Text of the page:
In Vino Veritas
fingers of light
cascade from blue sky
reflecting off the lake
we wander through the vineyard
pausing to taste forbidden fruit
summer bursting boldly on our tongues
shades of cabernet swirl in cut crystal
as a renaissance flows within our veins
we dance in parade of emotions
bodies and souls in slow tandem
searching for unknown answers
in vino veritas
we bare our secrets
for the grapes
Colleen Keller Breuning © 2022
September 12, 2022
My husband gave me a really cool book for Christmas a few years back, “The Daily Stoic,” by Ryan Holiday. I just love this book, it is chock full of amazing quotes by the famous stoics with thoughts and annotations. I also follow Daily Stoic on Instagram, which is always entertaining and full of wisdom that makes one think. In my reading, I encountered “In Vino Veritas.” This a very interesting and meaningful quote to me, given my love of wine and general observations I’ve made throughout life.
I did a little research on the author of this quote, Pliny the Elder. There are lots of fascinating facts that I didn’t know about him. His full name was Gaius Plinius Secundus. A Roman author, lawyer and philosopher, he lived from 23 – 79 AD. He died while trying to rescue family and friends from the aftermath of the Mt. Vesuvius volcano eruption!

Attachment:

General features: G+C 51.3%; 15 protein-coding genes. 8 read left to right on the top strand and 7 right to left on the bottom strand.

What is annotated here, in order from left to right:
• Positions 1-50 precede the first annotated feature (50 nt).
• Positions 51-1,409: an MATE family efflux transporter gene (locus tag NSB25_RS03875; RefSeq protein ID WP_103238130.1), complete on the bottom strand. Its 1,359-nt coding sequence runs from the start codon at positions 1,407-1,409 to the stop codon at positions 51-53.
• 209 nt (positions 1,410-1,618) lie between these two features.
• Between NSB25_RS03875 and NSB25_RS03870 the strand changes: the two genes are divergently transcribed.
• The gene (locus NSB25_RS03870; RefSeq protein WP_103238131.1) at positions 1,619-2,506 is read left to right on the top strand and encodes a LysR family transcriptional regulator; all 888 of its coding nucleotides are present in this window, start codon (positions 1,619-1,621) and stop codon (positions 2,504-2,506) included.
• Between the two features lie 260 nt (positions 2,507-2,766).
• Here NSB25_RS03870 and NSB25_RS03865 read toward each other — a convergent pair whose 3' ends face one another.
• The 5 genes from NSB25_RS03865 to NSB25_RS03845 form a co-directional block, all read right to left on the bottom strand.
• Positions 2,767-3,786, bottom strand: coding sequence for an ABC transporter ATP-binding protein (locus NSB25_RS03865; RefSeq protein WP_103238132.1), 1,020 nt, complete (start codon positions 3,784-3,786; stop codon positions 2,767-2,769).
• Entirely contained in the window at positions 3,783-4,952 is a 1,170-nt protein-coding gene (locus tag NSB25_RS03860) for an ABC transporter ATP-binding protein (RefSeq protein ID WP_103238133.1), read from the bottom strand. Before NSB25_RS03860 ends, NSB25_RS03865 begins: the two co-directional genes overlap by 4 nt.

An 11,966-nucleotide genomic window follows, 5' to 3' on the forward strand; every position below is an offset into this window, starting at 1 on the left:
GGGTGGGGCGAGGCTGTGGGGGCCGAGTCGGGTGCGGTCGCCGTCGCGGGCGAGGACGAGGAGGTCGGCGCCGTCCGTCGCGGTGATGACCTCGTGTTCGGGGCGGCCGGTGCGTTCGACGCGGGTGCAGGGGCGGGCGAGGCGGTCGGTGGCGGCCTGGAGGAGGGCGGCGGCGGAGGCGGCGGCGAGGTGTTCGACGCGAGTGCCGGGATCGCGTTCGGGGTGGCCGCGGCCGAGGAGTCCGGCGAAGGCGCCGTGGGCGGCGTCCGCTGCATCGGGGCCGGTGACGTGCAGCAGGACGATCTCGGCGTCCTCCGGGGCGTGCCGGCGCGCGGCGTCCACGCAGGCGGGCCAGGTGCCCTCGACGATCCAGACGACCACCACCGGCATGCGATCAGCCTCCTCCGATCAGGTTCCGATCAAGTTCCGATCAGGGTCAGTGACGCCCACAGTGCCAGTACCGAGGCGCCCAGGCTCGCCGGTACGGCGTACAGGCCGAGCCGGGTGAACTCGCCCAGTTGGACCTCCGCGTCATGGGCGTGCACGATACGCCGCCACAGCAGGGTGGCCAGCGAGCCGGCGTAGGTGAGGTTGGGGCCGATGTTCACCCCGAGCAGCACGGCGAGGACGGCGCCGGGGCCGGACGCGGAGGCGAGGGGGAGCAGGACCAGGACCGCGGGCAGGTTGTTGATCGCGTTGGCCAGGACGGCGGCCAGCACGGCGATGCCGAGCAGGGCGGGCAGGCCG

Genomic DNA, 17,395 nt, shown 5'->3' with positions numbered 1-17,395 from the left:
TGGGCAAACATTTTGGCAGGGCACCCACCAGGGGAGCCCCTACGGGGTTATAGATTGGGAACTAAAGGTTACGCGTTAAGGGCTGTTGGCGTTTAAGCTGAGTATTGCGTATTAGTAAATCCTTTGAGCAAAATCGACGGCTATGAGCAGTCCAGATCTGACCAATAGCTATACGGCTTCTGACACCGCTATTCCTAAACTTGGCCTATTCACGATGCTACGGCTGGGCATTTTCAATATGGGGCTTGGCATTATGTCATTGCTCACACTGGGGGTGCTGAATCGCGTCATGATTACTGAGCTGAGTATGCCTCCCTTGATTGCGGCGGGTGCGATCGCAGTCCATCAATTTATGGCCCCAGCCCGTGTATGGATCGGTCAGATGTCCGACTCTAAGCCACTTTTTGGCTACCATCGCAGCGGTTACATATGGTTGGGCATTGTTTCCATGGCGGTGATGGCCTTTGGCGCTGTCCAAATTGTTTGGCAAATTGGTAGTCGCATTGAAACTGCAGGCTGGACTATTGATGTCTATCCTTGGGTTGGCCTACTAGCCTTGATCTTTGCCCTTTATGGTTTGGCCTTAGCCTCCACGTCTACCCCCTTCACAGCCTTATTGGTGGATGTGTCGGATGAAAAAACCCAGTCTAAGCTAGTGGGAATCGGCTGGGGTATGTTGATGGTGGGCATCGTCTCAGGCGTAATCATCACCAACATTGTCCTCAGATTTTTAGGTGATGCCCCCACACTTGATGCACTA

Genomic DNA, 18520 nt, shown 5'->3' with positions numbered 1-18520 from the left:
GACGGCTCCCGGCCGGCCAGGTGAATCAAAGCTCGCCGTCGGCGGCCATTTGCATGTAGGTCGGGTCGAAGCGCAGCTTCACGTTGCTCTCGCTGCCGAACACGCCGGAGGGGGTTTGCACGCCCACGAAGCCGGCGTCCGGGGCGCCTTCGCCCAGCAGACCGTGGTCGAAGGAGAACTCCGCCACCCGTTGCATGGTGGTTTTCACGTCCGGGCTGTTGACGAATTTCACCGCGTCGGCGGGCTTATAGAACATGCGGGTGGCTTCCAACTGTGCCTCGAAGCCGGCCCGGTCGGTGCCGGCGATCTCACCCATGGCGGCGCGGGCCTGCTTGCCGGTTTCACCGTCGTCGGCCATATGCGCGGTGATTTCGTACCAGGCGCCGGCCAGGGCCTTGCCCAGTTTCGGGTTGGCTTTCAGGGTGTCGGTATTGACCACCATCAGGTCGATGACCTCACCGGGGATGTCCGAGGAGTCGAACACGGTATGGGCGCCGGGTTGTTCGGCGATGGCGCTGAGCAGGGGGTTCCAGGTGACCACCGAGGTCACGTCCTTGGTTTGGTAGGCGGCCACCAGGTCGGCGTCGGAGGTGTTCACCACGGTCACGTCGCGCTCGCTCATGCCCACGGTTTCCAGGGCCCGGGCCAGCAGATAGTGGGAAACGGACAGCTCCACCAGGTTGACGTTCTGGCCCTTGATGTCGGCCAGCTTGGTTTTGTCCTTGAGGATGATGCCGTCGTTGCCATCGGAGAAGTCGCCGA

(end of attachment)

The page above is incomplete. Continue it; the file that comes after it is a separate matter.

Pliny the Elder started out his Roman military career by serving in Germany, and he ascended to the rank of cavalry commander. His last post was as that of a fleet commander in the Bay of Naples, where he was commissioned to supress rampant piracy of the times. He wrote the very long History of the Germanic Wars , which was comprised of twenty volumes but no longer exists. Pliny also wrote the world’s first encyclopedia, Naturalis Historia, (Natural History). His passion was studying, investigating nature and geography, and writing about all facets of these subjects, which he compiled into 37 books as the model for encyclopediae of the future.
I decided to write a poem this week based on Pliny’s famous quote. It wasn’t the kind of topic that lends itself to a rhyme based poem or strict syllabic rhythm, so I ended up jotting down rahdom phrases that came to mind over the course of a week. When constructing and finalizing the poem last night and this morning, a double etheree ended up emerging. It’s funny how that happens! I hope you enjoy.
So here’s to Pliny the Elder… I raise my glass in a toast to truth, life, love and wine! And cheers to all for a wonderful Labor day holiday weekend!